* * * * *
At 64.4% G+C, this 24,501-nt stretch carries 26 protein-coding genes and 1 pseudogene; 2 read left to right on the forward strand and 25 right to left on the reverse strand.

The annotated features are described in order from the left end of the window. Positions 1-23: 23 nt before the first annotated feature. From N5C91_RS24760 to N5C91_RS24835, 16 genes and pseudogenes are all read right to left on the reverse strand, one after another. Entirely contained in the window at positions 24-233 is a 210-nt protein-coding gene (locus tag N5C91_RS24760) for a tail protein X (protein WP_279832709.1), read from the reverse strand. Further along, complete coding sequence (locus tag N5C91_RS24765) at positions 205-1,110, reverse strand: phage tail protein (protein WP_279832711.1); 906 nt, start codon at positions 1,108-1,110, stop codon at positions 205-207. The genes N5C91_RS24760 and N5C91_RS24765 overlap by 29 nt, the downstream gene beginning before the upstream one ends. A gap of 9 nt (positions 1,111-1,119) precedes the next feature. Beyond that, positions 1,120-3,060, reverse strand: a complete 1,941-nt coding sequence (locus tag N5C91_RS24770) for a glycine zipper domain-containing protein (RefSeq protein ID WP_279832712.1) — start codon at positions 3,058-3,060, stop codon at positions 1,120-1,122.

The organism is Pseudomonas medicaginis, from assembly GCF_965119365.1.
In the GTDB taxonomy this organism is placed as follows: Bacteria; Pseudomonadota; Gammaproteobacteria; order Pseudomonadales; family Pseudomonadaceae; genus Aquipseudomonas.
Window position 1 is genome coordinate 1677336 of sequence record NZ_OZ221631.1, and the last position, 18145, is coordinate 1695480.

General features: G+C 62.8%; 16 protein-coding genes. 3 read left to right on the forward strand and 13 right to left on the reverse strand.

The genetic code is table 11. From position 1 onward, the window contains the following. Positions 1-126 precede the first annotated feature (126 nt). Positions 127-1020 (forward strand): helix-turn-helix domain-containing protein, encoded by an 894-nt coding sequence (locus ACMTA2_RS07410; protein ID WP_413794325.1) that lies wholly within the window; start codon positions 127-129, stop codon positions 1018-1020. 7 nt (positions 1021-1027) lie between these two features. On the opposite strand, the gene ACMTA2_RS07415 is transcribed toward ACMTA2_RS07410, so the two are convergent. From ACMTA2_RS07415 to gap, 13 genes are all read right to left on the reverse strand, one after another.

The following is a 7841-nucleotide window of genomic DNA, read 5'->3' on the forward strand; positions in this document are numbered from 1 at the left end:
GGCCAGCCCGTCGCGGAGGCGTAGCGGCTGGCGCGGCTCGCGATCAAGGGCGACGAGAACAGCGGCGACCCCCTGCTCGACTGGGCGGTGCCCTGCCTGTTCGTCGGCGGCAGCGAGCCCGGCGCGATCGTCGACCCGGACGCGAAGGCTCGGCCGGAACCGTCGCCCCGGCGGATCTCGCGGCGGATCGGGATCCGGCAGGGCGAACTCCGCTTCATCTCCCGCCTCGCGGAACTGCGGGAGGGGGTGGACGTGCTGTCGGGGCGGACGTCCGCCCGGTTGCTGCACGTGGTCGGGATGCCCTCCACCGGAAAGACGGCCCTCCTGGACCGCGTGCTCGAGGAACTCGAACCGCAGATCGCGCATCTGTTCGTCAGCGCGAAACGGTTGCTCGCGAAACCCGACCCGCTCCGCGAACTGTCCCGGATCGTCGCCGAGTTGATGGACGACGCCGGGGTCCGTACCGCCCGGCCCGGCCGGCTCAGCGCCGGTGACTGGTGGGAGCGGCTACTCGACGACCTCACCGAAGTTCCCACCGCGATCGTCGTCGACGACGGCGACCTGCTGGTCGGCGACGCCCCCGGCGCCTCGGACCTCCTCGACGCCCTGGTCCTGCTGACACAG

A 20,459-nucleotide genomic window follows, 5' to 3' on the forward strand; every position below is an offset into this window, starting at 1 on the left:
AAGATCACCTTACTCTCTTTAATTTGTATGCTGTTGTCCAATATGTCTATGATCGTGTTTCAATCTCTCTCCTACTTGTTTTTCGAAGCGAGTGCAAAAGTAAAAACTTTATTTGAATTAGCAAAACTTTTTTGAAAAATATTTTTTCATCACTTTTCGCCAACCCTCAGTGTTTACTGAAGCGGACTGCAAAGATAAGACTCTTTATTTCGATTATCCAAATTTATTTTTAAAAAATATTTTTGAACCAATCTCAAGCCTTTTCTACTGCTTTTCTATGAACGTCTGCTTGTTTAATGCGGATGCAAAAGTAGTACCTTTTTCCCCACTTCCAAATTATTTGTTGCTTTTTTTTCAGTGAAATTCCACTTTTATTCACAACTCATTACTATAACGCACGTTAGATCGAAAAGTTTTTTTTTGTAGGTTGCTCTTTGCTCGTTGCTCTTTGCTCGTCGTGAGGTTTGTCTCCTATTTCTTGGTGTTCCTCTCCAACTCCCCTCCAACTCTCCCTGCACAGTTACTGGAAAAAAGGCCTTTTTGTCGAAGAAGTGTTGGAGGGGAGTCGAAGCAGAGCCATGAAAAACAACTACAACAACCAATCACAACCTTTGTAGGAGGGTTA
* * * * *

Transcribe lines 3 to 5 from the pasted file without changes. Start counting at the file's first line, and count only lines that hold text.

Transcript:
The organism is Pseudomonas medicaginis, from assembly GCF_965119365.1.
In the GTDB taxonomy this organism is placed as follows: Bacteria; Pseudomonadota; Gammaproteobacteria; order Pseudomonadales; family Pseudomonadaceae; genus Aquipseudomonas.
Window position 1 is genome coordinate 1677336 of sequence record NZ_OZ221631.1, and the last position, 18145, is coordinate 1695480.